Mandela Day: Lessons for Nigeria




Today, joins the rest of the global community to commemorate the 2019 Mandela International Day also known as Mandela Day, a day set aside by the United Nations to honour the iconic figure that triumphed over South Africa’s apartheid regime. The first Mandela Day was launched in New York on July 18, 2009, but the UN’s resolution to declare the day occurred later that year. On November 10, 2009, the United Nations General Assembly adopted a resolution declaring July 18 as “Nelson Mandela International Day”. The day marks the former South African president’s contribution to peace through his active involvement in resolving conflicts, promoting human rights, international democracy and reconciliation, and in addressing racial issues.

General Assembly resolution A/RES/64/13 recognises Mandela’s values and his dedication to the service of humanity, in the fields of conflict resolution, race relations, the promotion and protection of human rights, reconciliation, gender equality and the rights of children and other vulnerable groups, as well as the upliftment of poor and underdeveloped communities. It acknowledges his contribution to the struggle for democracy internationally and the promotion of a culture of peace throughout the world.

Nelson Mandela was born in Transkei, South Africa, on July 18, 1918. He is one of the most well-known anti-apartheid activists in South Africa. He was jailed in 1963 for leading the liberation movement against apartheid and for his stance on the human right to live in freedom. Mandela’s prisoner number was 466 and the year was 1963 when he was imprisoned on Robben Island, off Cape Town in South Africa. The Robben Island prisoners were never referred to by their names, but rather by their numbers and year of imprisonment – hence 46664 was Nelson Mandela’s number. His release from prison in 1990 fed political debates in the country and contributed to South Africa’s transition towards a multi-racial democracy.

After his release, Nelson Mandela continued addressing racial issues in his country and supported reconciliation initiatives. His efforts resulted in him becoming elected as South Africa’s president in 1994. He remained in office as president until 1999. He also won the Nobel Peace Prize, together with another former South African president Frederik Willem de Klerk, in 1993. In 2007 Mandela formed the Elders, an independent group of global leaders who offer their influence and experience to support peace building, help address major human suffering causes and promote shared interests of humanity.
At the Nelson Mandela Peace Summit on Monday, September 24, 2018, to mark the centenary of Mandela’s birthday, UN member states and representatives of civil society unanimously adopted a resolution declaring 2019–2028 the Nelson Mandela Decade of Peace.

The resolution honours the famed South African revolutionary whose struggle for racial equality and nonviolence brought an end to the country’s bloody period of apartheid. It also serves to reaffirm the UN’s dedication to promoting universal human rights in communities around the world, as Mandela did. “We resolve to move beyond words in the promotion of peaceful, just, inclusive and non‑discriminatory societies,” the Declaration stated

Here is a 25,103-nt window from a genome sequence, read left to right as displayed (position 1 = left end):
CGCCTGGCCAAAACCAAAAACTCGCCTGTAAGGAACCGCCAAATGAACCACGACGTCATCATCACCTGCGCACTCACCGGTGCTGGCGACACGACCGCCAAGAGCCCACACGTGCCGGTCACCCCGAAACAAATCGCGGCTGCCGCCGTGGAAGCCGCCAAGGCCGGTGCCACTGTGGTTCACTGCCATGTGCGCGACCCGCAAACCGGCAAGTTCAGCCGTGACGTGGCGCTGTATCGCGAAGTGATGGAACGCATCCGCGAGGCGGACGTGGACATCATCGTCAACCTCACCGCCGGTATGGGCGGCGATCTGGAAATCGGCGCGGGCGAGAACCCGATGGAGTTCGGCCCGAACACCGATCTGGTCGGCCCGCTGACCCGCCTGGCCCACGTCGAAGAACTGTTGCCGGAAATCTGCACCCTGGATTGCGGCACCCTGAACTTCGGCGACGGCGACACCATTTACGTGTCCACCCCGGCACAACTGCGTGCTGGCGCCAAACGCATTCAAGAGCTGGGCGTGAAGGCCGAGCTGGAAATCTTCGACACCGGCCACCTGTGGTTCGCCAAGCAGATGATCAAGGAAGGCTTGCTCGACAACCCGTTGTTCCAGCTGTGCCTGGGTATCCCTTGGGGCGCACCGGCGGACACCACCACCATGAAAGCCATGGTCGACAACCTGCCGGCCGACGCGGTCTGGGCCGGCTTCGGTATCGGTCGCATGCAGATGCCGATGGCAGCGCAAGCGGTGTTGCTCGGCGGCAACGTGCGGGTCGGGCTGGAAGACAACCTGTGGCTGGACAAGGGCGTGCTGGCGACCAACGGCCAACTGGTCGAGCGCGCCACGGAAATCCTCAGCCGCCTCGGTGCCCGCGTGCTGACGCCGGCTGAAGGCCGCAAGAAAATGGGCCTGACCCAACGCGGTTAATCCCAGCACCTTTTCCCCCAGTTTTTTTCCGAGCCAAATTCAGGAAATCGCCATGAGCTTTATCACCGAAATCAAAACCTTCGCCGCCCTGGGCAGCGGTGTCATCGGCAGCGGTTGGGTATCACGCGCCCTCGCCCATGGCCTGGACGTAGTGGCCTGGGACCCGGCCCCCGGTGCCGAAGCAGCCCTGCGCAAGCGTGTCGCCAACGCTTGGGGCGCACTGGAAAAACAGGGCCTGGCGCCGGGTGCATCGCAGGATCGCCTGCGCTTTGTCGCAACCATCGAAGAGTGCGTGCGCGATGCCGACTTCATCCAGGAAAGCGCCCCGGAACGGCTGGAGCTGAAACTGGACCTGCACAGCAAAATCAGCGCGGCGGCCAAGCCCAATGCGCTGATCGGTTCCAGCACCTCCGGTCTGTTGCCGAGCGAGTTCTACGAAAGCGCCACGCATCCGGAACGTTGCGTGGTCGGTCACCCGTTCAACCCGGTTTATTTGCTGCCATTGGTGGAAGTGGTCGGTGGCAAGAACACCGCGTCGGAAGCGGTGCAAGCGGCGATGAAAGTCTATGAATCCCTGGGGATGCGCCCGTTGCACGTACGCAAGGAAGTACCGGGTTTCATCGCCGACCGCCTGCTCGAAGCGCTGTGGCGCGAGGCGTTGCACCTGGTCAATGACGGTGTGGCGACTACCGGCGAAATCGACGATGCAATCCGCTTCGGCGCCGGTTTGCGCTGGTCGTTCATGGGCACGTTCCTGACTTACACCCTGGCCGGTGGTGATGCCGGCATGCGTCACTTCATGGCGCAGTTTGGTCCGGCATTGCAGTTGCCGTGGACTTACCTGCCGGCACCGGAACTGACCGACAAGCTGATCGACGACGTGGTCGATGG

UN Secretary-General Antonio Guterres also spoke about Mandela’s legacy, remembering him as “one of humanity’s great leaders,” adding, “We need to face the forces that threaten us with the wisdom, courage and fortitude that Nelson Mandela embodied.” Mandela was able to transform his words into action and spur real change in his deeply divided home country, and his message of peace subsequently spread around the world, skyrocketing him to international fame as a symbol for equality and tolerance.

In , several activities have been lined up to mark the Mandela Day. To commemorate the day, the Advisory Board of the Global Advocacy for African Affairs organised a colloquium/dinner with the theme “Roadmap to Shared Prosperity” which held on Tuesday in Abuja. The keynote address was delivered by the US Ambassador to , W. Stuart Symington.

The event celebrated the life, times and legacies of the world icon, while further providing a platform for African leaders, international mediators and negotiators, researchers, policy makers, development practitioners and writers on African issues, to dialogue and debate on critical issues of development and governance in the continent with emphasis on building a strong and virile Africa. It was an avenue for shinning the spotlight on trends, opportunities and challenges while sharing experiences and best practices for the overall benefit of all.

With a handful number of people still living in extreme poverty (less than $1.90 per day), especially in Sub-Saharan Africa, South Asia and Latin America, the event sought to promote new, alternative and cutting edge thinking on poverty and development challenges that face the developing nations and particularly Africa.
In the same vein, the United Nations Association of in partnership with the South African Consulate Lagos and the United Nations Information Center (UNIC), will host the 2019 Nelson Mandela Day in Lagos . This year, Mandela Day calls on us to Take Action Against Poverty and make the world a better place every day.

Flowing from the Mandela legacy, we urge Nigerian leaders not to merely imbibe but also to demonstrate the Mandela ideals, which the country direly need given her deepening fault-lines and divisiveness occasioned by poor leadership across all levels of governance.

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